Enter Serdant. Though she may justly arm herself with scorn And hate of me, my soul will part less troubled, Sero. This is a great grace to my lord, to have When I have paid to her in tears my sorrow. the new king come to him: I must tell him he I will not leave this act unsatisfied,

is entering.-Oh, heaven! Help, help! If all that's left in me can answer it. Asp. Was it a dream? There stands Amintor Enter LYSIPPUS, MELANTIUS, CALIANAX, CLEstill ;

on, DIPHILUS, and Strato. Or I dream still.

Lys. Where's Amintor? Amin. How dost thou? Speak; receive my love Sero. Oh, there, there. and help.

Lys. How strange is this !
Thy blood climbs up to his old place again : Cal. What should we do here?
There's hope of thy recovery.

Mel. These deaths are such acquainted things
Asp. Did you not name Aspatia?
Amin. I did.

That yet my heart dissolves not. May I stand Asp. And talk'd of tears and sorrow unto her ? Stiff here for ever! Eyes, call up your tears ! Amin. 'Tis true ; and 'till these happy signs in This is Amintor: Heart! he was my friend; thee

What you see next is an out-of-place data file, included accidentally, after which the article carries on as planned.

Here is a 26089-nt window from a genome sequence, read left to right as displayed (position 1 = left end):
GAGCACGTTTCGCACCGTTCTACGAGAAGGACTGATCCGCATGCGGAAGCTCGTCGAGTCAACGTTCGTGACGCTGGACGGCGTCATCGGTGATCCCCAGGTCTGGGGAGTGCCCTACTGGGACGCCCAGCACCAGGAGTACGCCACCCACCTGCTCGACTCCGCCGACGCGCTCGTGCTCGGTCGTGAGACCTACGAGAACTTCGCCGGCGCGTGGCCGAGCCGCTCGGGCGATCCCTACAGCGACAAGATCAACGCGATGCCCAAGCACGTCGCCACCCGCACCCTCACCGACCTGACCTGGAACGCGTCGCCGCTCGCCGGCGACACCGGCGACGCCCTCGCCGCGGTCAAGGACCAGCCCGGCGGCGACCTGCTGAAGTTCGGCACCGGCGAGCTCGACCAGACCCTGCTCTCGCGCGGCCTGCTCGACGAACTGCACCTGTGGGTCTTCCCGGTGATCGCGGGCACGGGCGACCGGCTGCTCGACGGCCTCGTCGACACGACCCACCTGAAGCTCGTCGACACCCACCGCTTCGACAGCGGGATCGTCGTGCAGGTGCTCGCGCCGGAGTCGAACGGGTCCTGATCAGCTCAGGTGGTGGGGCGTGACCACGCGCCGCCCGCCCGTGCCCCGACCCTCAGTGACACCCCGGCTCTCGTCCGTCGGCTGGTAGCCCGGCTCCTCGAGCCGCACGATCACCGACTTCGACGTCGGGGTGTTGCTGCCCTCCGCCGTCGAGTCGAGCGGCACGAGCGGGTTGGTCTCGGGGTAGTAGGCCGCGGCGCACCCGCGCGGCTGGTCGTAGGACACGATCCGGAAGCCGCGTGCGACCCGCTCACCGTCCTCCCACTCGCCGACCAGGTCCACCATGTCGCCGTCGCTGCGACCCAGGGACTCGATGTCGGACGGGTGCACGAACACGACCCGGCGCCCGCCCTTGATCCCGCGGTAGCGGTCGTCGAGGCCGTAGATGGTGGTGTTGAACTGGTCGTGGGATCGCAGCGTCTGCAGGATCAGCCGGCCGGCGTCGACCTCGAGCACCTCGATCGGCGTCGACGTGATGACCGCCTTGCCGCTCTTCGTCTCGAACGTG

Melt; now it flows. Amintor, give a word
Did stay my course, 'twas thither I was going. To call me to thee.
Asp. Thou’rt there already, and these wounds Amin. Oh!
are hers:

Mel. Melantius calls his friend Amintor. Oh, Those threats, I brought with me, sought not re

thy arms venge ;

Are kinder to me than thy tongue! Speak, speak! But came to fetch this blessing from thy hand. Amin. What? I am Aspatia yet.

Mel. That little word was worth all the sounds,
Amin. Dare my soul ever look abroad again ? That ever I shall hear again
Asp. I shall surely live, Amintor, I am well :

Diph. Oh, brother !
A kind of healthful joy wanders within me. Here lies your sister slain ; you lose yourself

Amin. The world wants lives to excuse thy loss! In sorrow there.
Come, let me bear thee to some place of help. Mel. Why, Diphilus, it is

Asp. Amintor, thou must stay; I must rest here; A thing to laugh at in respect of this:
My strength begins to disobey my will.

Here was my sister, father, brother, son:
How dosť thou, my best soul? I would fain live All that I had! Speak once again : What youth
Now, if I could : Wouldst thou have lov'd me, Lies slain there by thee?
then ?

Amin. 'Tis Aspatia. Amin. Alas!

My last is said. Let me give up my soul All that I am's not worth a hair from thee.

Into thy bosom.

[Dies. Asp. Give me thy hand; my hands grope up Cal. What's that? what's that? Aspatia! and down,

Mel. I never did And cannot find thee: I am wondrous sick :

Repent the greatness of my heart till now: Have I thy hand, Amintor?